If “Failure to plan is planning to fail,” what do you call it when you plan while planning to fail?

Business management consultants and woo-woo personal development gurus alike love to repeat the cliché about planning that says “Failure to plan is planning to fail.”

Oregon’s response to catastrophic global climate disruption caused by human emissions of heat trapping gases into the atmosphere since the start of the industrial revolution turns that cliché around, proving that it’s quite possible to do both, to plan but to plan to fail.

The chart below, from the Oregon Global Warming Commission’s 2015 Biennial Report to the Legislature — is mercifully cut off at 2035. Perhaps because it was too painful to show the ever-widening gap between the goals (the straight declining line) and the emissions projections from there until 2050. This chart clearly shows that it’s clearly possible for a Commission sufficiently cowed by the implications of the data to positively plan and plan to fail.

The Commission’s timidity is not surprising because reducing greenhouse pollution in the United States requires dramatic changes in behavior. The report illustrates that “inconvenient truth” with a graph that documents the one successful pollution reduction strategy actually employed in Oregon so far: sending industrial jobs away from Oregon.


Data from Table 1 below

Those data show the sad truth that the only effective policy that has actually produced any greenhouse pollution reductions has been a brutal recession and closure of industrial plants in Oregon. Take transportation, which the report identifies as the most important source of greenhouse pollution in Oregon — even as vehicle miles traveled have continued to decline from their 2006 peak, greenhouse pollution emissions have turned back upward.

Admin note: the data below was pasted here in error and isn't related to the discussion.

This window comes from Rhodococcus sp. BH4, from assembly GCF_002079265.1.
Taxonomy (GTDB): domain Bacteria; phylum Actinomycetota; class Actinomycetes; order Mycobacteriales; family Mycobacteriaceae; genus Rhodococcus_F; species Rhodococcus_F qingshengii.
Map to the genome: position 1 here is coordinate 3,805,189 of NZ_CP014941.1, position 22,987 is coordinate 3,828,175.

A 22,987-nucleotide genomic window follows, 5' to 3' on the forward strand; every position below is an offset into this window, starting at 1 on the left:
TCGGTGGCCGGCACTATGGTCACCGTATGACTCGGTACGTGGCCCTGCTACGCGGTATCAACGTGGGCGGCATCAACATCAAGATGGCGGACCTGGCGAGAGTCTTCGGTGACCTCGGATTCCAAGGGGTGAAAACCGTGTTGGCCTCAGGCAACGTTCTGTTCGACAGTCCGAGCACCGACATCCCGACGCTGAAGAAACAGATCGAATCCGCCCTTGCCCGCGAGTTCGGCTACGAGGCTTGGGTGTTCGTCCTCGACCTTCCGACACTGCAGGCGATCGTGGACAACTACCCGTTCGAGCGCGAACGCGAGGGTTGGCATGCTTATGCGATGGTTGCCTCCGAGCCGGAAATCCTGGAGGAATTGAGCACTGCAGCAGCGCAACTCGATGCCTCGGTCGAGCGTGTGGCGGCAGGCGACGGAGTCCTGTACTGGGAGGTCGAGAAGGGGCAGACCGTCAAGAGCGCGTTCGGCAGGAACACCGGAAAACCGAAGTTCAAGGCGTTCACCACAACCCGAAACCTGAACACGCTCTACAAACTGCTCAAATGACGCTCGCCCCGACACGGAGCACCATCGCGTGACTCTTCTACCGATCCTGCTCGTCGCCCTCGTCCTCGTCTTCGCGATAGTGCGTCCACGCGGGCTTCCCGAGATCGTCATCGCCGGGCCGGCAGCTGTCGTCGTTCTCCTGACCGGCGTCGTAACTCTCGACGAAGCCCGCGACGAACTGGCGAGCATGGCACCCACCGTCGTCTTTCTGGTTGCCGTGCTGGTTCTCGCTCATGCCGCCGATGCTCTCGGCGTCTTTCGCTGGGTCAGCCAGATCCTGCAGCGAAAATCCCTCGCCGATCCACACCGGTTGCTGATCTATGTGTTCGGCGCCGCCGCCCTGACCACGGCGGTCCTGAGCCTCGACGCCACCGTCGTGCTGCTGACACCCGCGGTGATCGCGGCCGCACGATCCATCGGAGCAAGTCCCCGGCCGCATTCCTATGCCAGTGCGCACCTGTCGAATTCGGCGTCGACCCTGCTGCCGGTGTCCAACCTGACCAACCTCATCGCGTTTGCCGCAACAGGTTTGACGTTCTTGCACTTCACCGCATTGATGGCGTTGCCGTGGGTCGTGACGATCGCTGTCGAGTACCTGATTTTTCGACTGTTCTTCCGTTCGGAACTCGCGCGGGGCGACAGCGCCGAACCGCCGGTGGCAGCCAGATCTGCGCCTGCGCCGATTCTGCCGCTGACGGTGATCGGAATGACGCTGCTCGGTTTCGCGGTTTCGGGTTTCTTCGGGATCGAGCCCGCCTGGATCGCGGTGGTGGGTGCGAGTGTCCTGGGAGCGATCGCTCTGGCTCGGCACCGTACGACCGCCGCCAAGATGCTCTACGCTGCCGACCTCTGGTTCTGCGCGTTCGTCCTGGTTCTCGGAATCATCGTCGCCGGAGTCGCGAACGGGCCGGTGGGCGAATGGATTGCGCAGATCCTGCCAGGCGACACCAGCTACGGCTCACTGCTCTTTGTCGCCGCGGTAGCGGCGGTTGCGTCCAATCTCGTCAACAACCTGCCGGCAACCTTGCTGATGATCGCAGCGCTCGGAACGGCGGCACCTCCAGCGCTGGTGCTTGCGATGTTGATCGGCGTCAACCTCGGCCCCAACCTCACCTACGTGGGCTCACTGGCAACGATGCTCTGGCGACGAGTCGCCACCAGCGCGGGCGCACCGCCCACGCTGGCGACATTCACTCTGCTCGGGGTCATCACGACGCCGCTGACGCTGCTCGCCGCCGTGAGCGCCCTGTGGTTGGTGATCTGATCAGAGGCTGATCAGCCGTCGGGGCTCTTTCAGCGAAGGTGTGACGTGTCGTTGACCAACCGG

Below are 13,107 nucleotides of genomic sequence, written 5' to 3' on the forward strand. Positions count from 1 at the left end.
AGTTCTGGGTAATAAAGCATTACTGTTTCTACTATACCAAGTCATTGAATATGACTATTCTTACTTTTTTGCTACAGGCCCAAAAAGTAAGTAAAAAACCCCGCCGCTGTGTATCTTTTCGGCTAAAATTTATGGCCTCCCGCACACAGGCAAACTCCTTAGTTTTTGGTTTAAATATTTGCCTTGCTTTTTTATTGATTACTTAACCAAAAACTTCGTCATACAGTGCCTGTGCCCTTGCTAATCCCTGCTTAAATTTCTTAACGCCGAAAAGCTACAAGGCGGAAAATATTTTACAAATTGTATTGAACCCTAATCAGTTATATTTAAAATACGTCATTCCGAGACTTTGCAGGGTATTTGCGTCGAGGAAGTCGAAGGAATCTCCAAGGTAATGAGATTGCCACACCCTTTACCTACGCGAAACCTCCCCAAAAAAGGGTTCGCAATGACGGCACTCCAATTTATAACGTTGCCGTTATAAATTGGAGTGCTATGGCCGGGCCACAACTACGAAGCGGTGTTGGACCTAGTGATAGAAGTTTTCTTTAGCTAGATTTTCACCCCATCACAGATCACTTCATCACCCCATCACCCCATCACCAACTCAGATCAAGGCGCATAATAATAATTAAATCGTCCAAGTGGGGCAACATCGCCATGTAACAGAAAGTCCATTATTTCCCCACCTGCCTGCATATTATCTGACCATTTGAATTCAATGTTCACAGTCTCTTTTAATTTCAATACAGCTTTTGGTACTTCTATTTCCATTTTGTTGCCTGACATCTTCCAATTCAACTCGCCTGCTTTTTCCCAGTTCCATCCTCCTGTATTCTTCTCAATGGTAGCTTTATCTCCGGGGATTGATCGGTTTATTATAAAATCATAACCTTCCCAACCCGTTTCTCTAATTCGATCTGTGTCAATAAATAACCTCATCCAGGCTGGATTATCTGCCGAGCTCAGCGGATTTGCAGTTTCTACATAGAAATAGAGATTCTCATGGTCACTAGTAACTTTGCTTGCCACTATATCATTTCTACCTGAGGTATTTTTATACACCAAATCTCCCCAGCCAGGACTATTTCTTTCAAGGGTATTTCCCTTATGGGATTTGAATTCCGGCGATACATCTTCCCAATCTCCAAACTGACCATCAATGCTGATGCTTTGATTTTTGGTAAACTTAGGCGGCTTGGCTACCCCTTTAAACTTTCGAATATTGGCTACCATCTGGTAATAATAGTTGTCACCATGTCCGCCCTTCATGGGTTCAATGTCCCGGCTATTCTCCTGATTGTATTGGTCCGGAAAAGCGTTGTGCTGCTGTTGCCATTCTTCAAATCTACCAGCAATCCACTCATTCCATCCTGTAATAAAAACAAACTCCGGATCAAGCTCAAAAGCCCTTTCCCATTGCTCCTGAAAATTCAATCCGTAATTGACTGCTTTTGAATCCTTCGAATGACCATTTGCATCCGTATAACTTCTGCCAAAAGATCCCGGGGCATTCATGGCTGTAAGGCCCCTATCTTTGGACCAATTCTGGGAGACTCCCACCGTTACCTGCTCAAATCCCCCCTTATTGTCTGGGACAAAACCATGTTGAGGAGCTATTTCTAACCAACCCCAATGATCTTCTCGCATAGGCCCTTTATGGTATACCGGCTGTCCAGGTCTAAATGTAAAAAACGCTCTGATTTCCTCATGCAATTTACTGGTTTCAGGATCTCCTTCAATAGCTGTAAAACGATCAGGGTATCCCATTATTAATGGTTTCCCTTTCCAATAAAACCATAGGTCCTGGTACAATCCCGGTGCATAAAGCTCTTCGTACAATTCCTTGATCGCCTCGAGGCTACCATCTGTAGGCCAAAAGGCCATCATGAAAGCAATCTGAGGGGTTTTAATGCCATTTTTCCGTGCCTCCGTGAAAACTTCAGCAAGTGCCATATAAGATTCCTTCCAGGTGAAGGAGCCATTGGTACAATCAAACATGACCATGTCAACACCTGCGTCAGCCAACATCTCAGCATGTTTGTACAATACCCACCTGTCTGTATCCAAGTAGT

The next chart really shows the source of Oregon’s “progress” in reducing the rate of increase in greenhouse pollution emissions: de-industrialization and loss of jobs.
What’s behind that dramatic decline? Mostly it shows the complete wipeout of the Northwest’s aluminum industry. Aluminum is sometimes known as “congealed electricity,” so energy-intensive is its production. The complete elimination of one industrial sector helps mask the “less good news” of increasing pollution emissions from cement, landfills, and industrial gases and solvents (which are split out separately from semi-conductor making, which has also caused increase greenhouse pollution emissions in the 22 years studied):
The concern for taking any comfort from the greenhouse pollution emissions Oregon has managed is that they do not reflect any global improvement in greenhouse pollution levels — globally, emissions continue to climb, faster and faster each year. The aluminum no longer being produced in the Northwest is now being produced elsewhere, using coal-generated electricity.